KINGMAN - U.S. Rep. Paul Gosar has been identified as a tea party Republican during his two terms representing Arizona in the U.S. House of Representatives, but that isn't a title he fully embraces. Gosar believes he is open to all of his constituents, regardless of politics.
"We've been inclusive of everybody's interest," said Gosar, of Prescott. "The tea party has been good to me because I'm a very conservative member of Congress."
A dentist for 25 years in Prescott before deciding to run for office for the first time in 2010, Gosar said he has no idea what his political future holds. He's living in the moment.
"I'm too busy holding the bureaucracy accountable," he said. "I'm a very good listener, and we need more listeners."
While relatively new to the corridors of power in Washington, D.C., Gosar has landed a seat on two influential House committees - Natural Resources and Government Oversight - issues that are close to his heart.
Arizona's timber and mining are huge industries in
the state, he said, and there are untold resources available on millions of acres of land currently under the control of various federal agencies.
On the local level, Gosar, 55, worked alongside Mohave County supervisors and others to successfully advocate restocking the imperiled Willow Beach Fish Hatchery, which provides 1,700 jobs and $75 million a year in economic output for the county, he said.
"We love to bite hard when we get a hold of the federal government," he said.
Fishing metaphor aside, Gosar considers his work on the Government Oversight Committee to be among the most important of his duties. He considers the federal government too big, too unresponsive and too intrusive.
He has repeatedly brought up controversy regarding President Barack Obama's administration on a host of issues, such as the Fast and Furious gun debacle with Mexican cartels; the death of four Americans in Benghazi, Libya; wiretapping the media; the IRS political action committee controversy; and the Affordable Care Act.
"This has been one of the most action-packed oversight committees in recent history," said Gosar.
Here's his stand on other hot-button issues important to Mohave County Republicans:
"Guns don't kill people, people kill," he said. "We don't have a gun problem, we have a mental health crisis in this country. We need better interceptive care, because criminals will always have guns."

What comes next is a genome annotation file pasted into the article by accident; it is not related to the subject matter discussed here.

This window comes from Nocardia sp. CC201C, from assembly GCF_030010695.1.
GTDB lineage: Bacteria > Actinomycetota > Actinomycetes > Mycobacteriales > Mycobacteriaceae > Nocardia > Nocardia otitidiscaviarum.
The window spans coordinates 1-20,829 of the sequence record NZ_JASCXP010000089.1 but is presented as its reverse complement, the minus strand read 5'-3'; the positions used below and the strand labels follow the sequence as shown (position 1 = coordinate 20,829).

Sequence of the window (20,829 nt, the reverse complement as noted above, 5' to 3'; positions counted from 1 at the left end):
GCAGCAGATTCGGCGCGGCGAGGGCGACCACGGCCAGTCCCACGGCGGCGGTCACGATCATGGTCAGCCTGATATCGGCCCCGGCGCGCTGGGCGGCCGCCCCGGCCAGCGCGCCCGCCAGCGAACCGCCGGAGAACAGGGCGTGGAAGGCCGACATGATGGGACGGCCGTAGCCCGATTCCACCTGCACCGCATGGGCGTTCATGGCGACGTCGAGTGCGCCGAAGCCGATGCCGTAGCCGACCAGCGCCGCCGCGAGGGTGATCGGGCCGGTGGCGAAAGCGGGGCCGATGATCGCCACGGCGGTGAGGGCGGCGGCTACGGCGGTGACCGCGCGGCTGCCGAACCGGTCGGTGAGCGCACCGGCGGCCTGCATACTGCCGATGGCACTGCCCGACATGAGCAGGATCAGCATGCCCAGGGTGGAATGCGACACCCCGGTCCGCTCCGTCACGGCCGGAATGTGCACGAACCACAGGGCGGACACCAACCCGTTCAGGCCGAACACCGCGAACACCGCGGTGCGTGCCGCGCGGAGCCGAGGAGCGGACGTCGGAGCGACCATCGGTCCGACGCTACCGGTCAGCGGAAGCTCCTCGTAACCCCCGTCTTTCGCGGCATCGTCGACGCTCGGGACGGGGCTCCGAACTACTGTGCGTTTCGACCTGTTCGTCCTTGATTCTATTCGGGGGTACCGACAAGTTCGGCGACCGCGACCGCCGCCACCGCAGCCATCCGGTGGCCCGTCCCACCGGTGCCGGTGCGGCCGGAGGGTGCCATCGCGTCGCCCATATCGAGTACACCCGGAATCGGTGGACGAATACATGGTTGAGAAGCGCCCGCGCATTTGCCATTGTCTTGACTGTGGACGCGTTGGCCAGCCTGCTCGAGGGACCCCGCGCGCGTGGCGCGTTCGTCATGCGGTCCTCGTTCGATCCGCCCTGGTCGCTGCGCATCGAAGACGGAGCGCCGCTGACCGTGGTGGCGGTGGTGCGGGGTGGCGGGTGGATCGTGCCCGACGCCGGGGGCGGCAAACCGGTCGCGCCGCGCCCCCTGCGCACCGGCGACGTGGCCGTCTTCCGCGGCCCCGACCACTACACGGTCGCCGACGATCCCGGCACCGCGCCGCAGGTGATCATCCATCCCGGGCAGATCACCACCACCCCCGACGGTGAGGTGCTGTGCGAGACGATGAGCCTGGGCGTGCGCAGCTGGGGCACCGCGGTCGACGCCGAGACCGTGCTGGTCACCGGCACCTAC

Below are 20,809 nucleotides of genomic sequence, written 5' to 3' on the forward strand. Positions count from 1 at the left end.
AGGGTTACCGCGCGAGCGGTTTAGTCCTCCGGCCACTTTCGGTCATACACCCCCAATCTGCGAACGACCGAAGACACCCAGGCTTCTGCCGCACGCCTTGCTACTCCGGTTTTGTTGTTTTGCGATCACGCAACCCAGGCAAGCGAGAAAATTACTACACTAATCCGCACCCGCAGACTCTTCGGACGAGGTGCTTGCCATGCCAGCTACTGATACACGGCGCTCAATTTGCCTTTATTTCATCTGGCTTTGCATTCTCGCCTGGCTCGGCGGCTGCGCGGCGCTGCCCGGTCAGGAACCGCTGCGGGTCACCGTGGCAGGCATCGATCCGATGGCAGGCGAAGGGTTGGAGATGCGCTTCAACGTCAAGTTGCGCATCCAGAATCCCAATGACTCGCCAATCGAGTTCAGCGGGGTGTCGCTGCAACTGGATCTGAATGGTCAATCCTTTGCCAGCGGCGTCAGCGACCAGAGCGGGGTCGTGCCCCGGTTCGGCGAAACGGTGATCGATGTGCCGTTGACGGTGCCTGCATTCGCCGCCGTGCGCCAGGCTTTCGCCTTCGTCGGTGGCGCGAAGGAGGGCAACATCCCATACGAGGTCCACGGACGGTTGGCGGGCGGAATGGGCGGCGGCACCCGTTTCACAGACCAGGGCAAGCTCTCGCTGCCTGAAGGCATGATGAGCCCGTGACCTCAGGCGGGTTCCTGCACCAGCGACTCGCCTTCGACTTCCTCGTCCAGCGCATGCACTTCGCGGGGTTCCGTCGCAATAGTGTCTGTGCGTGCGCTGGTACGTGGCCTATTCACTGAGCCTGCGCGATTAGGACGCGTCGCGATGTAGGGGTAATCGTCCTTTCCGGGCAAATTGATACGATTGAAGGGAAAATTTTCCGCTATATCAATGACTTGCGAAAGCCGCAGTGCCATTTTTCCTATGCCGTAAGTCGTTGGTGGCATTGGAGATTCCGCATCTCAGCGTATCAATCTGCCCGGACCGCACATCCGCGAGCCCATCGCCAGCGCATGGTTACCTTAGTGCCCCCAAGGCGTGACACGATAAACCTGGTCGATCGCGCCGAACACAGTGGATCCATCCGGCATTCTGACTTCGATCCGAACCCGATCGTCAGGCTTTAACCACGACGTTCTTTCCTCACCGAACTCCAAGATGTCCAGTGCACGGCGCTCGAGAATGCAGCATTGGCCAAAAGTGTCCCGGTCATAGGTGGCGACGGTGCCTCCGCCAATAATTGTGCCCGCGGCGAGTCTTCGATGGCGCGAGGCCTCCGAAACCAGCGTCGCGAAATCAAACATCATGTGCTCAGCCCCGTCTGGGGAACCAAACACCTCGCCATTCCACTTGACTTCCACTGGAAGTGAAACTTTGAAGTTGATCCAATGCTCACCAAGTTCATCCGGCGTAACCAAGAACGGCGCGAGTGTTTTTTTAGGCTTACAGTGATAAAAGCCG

He said any discussion on immigration reform couldn't take place until the border is secured, using "all levels of law enforcement, from the alphabet soup of federal agencies to local police."
"We have to know who's coming in and who's leaving," he said, but don't think Gosar is against the principle of immigration. He even believes the process to gain legal access to the country needs to be streamlined to make it easier to immigrate to America.
He also believes the system in place that processes requests for political asylum should work faster. In the meantime, he advocates for his fellow citizens above immigrants - legal or otherwise.
"Americans first for the jobs," he said. That means employers will have to continue to e-verify prospective employees to ensure they are in the country legally.
All of this, he said, cannot be done in one massive piece of legislation, but rather, many smaller pieces.
"I'm really wrapped up in the immigration issue," he said.
Gosar believes the best way for the government to attract jobs is to "get out of the way" of business.
California's lawmakers failed to heed that advice, he said, and now already heavily taxed companies in that state face energy costs that are expected to quadruple over the next few years. All of this, he says, could create a mass business migration out of the Golden State.
Many of them might find friendlier confines in Arizona.
"They're making inquiries," he said. And while Gosar says any company that sets up shop anywhere in the state is a good thing, he admits his office touts the benefits of rural Arizona over the metropolitan areas.
For Gosar, the economy does best when the government plays a more passive role in how business is conducted.
"Government doesn't create jobs," he said. "Government gets out of the way and fosters an environment that is attractive to employers."
Gosar also believes that limiting the federal government's reach into public lands would also provide a spark to the state's economy.
He said restrictions must be placed on the Bureau of Land Management, U.S. Forest Service and, especially the federal Environmental Protection Agency.
"It's been a humbling pleasure to represent Mohave County," he said. "I've tried to get the federal government out of Arizona issues. I respect state rights and together we can get things done."
Gosar is married to Maude Gosar. The couple has three children.
Golden Valley Democrat Mikel Weisser has challenged him in the Nov. 4 general election.